The CODE OF LAWS OF THE UNITED STATES OF AMERICA (variously
abbreviated to CODE OF LAWS OF THE UNITED STATES, UNITED STATES CODE,
U.S. CODE, or U.S.C.) is the official compilation and codification of
the general and permanent federal statutes of the
* 1 Codification
* 1.1 Process * 1.2 Legal status * 1.3 Uncodified statutes
* 2 Versions and history
* 2.1 Early compilations * 2.2 Official code * 2.3 Digital and Internet versions * 2.4 Annotated codes
* 3 Organization
* 3.1 Divisions * 3.2 Titles * 3.3 Proposed titles * 3.4 Treatment of repealed laws
* 4 Number and growth of criminalized actions * 5 Related codifications * 6 See also * 7 Notes * 8 External links
The official text of an
Act of Congress is that of the "enrolled
bill" (traditionally printed on parchment ) presented to the President
for his signature or disapproval . Upon enactment of a law, the
original bill is delivered to the
Office of the Federal Register (OFR)
National Archives and Records Administration (NARA). After
authorization from the OFR, copies are distributed as "slip laws " by
The _Statutes at Large_, however, is not a convenient tool for legal research. It is arranged strictly in chronological order so that statutes addressing related topics may be scattered across many volumes. Statutes often repeal or amend earlier laws, and extensive cross-referencing is required to determine what laws are in force at any given time.
Because of this codification approach, a single named statute (like the Taft–Hartley Act or the Embargo Act ) may or may not appear in a single place in the Code. Often, complex legislation bundles a series of provisions together as a means of addressing a social or governmental problem; those provisions often fall in different logical areas of the Code. For example, an Act providing relief for family farms might affect items in Title 7 (Agriculture), Title 26 (Tax), and Title 43 (Public Lands ). When the Act is codified, its various provisions might well be placed in different parts of those various Titles. Traces of this process are generally found in the Notes accompanying the "lead section" associated with the popular name, and in cross-reference tables that identify Code sections corresponding to particular Acts of Congress.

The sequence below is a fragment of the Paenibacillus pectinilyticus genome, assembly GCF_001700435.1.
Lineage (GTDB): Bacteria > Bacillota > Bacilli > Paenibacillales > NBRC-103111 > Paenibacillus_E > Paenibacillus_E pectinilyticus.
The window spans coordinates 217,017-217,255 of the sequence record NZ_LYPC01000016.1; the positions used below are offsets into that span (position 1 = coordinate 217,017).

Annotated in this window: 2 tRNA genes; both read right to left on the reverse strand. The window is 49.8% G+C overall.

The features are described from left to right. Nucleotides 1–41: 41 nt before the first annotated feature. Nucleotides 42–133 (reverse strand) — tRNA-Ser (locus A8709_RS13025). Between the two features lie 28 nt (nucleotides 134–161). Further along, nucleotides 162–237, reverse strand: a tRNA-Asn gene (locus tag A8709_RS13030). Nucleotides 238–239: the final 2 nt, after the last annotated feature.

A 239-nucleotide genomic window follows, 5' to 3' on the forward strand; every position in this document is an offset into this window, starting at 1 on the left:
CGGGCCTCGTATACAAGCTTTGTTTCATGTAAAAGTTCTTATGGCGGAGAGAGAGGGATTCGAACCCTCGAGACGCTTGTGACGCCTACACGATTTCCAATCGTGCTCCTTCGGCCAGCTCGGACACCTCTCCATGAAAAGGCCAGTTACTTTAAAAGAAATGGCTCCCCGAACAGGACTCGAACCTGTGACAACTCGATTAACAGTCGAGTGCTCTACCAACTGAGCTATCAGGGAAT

Usually, the individual sections of a statute are incorporated into the Code exactly as enacted; however, sometimes editorial changes are made by the LRC (for instance, the phrase "the date of enactment of this Act" is replaced by the actual date). Though authorized by statute, these changes do not constitute positive law .
The authority for the material in the
By law, those titles of the
In contrast, if Congress enacts a particular title (or other component) of the Code into positive law, the enactment repeals all of the previous Acts of Congress from which that title of the Code derives; in their place, Congress gives the title of the Code itself the force of law. This process makes that title of the United States Code "legal evidence" of the law in force. Where a title has been enacted into positive law, a court may neither permit nor require proof of the underlying original Acts of Congress.
The distinction between enacted and unenacted titles is largely
academic because the Code is nearly always accurate. The United States
Code is routinely cited by the Supreme Court and other federal courts
without mentioning this theoretical caveat. On a day-to-day basis,
very few lawyers cross-reference the Code to the _Statutes at Large_.
Attempting to capitalize on the possibility that the text of the
Only "general and permanent" laws are codified in the United States Code; the Code does not usually include provisions that apply only to a limited number of people (a private law ) or for a limited time, such as most appropriation acts or budget laws, which apply only for a single fiscal year . If these limited provisions are significant, however, they may be printed as "notes" underneath related sections of the Code. The codification is based on the content of the laws, however, not the vehicle by which they are adopted; so, for instance, if an appropriations act contains substantive, permanent provisions (as is sometimes the case), these provisions will be incorporated into the Code even though they were adopted as part of a non-permanent enactment.